On January 7th 2015, two men forced themselves into the offices of the satirical magazine Charlie Hebdo with Kalashnikovs and executed 12 people. And what was the motivation behind this reprehensible act? A belief that the depiction of Mohommed was an insult to Islam and, therefore, a punishable offence. Much has been deliberated in the aftermath of Charlie Hebdo and whether the magazine’s stance towards Islam was culturally and racially insensitive; only recently, writers such as Joyce Carole Oates and Michael Ondaatje protested against the PEN Award for the magazine as they considered this to be legitimizing the mocking of a “section of the French population that is already marginalized, embattled, and victimized”.
Whereas Charlie Hebdo’s depictions of Mohommed and representation of Islam are problematic, the atrocity has inspired a timeless debate that transcends this particular context: should there ever be an unabated right to free speech? Although the magazine’s cartoons purported discussions on the accountability of ‘hate’ speech, to restrict free speech would be oxymoronic; it would undermine the very essence of the freedom if one was to impose limitations and restrictions on the right.
But it is important to realise that an argument against free speech is one that is not only concerned with philosophical contradictions, but, in addition, holds a practical detriment to society. When considering the realities of imposing limitations to our right to free speech, we may ask ourselves who exactly are determining these limits? By entertaining the thought that we should impose restrictions on our right to express ourselves freely, are we not setting ourselves down a ‘slippery slope’ towards creating a repressive establishment of censoring speech that is simply ideologically contentious?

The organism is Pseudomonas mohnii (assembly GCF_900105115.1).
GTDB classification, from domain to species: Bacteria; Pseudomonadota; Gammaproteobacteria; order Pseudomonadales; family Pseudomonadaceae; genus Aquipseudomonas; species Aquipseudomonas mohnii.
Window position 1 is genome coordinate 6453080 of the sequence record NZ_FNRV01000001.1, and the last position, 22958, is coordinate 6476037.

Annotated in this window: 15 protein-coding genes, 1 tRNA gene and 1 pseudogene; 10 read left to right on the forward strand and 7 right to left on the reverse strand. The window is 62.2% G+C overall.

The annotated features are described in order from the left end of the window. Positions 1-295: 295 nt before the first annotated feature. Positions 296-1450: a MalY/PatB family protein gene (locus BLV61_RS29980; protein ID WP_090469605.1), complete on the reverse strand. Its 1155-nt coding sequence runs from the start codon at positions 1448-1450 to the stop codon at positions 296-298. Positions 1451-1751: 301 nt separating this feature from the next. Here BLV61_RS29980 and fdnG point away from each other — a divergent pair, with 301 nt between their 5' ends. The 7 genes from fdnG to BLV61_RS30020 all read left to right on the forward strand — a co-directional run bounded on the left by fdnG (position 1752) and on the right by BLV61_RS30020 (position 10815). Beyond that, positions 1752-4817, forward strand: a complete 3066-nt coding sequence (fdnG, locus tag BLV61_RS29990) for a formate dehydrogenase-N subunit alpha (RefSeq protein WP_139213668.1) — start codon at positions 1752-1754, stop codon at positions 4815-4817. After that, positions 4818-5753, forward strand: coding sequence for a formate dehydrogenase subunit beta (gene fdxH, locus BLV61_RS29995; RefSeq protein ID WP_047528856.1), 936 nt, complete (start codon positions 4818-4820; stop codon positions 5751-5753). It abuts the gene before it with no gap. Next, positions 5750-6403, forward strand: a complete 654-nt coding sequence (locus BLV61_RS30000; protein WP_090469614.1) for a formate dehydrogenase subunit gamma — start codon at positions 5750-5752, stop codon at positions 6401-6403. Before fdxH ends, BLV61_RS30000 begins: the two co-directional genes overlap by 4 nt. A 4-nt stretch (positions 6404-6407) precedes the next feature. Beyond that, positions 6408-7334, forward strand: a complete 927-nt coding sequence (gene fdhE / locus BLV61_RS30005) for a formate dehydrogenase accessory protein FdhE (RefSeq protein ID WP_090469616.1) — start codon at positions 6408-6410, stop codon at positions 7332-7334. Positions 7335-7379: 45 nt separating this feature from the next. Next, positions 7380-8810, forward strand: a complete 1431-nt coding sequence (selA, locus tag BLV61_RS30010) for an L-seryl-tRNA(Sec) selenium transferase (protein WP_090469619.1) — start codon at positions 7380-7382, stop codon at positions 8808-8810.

Although it has been argued that free speech is an ‘illusion’, an ‘ideal’, and something that simply does not exist in an age of libel and slander, the argument that we should embrace this reality is not acceptable. However ‘ideal’ the notion of an unabated right to free speech may be, it is still a worthy right that any self-respecting democracy should be fighting for. The Charlie Hebdo atrocity, then, has become symbolic of the tenuous relationship between taking political accountability towards ‘hate’ speech and racial insensitivity whilst retaining our own freedoms.
However, it needs to be emphasised that the perpetuation of racist attitudes and cultural intolerance are a manifestation of deep-rooted socio-economic problems which a restriction to free speech would only inadequately respond to. Governments need to take initiatives that are not reacting against an emotional rhetoric or zeitgeist, but, instead, form policies that act as a productive measure in aiming to change these attitudes. It would arguably be more beneficial to focus on cultural integration, the representation of ethnic minorities on all levels of government, and fostering a dialogue between the isolated few who may be tempted by extremist propaganda.
The right to free speech is a cornerstone of any democracy and to restrict it would not only be a philosophical oxymoron, but socially irresponsible.
– Dharini Yugambaranathan, GDL Student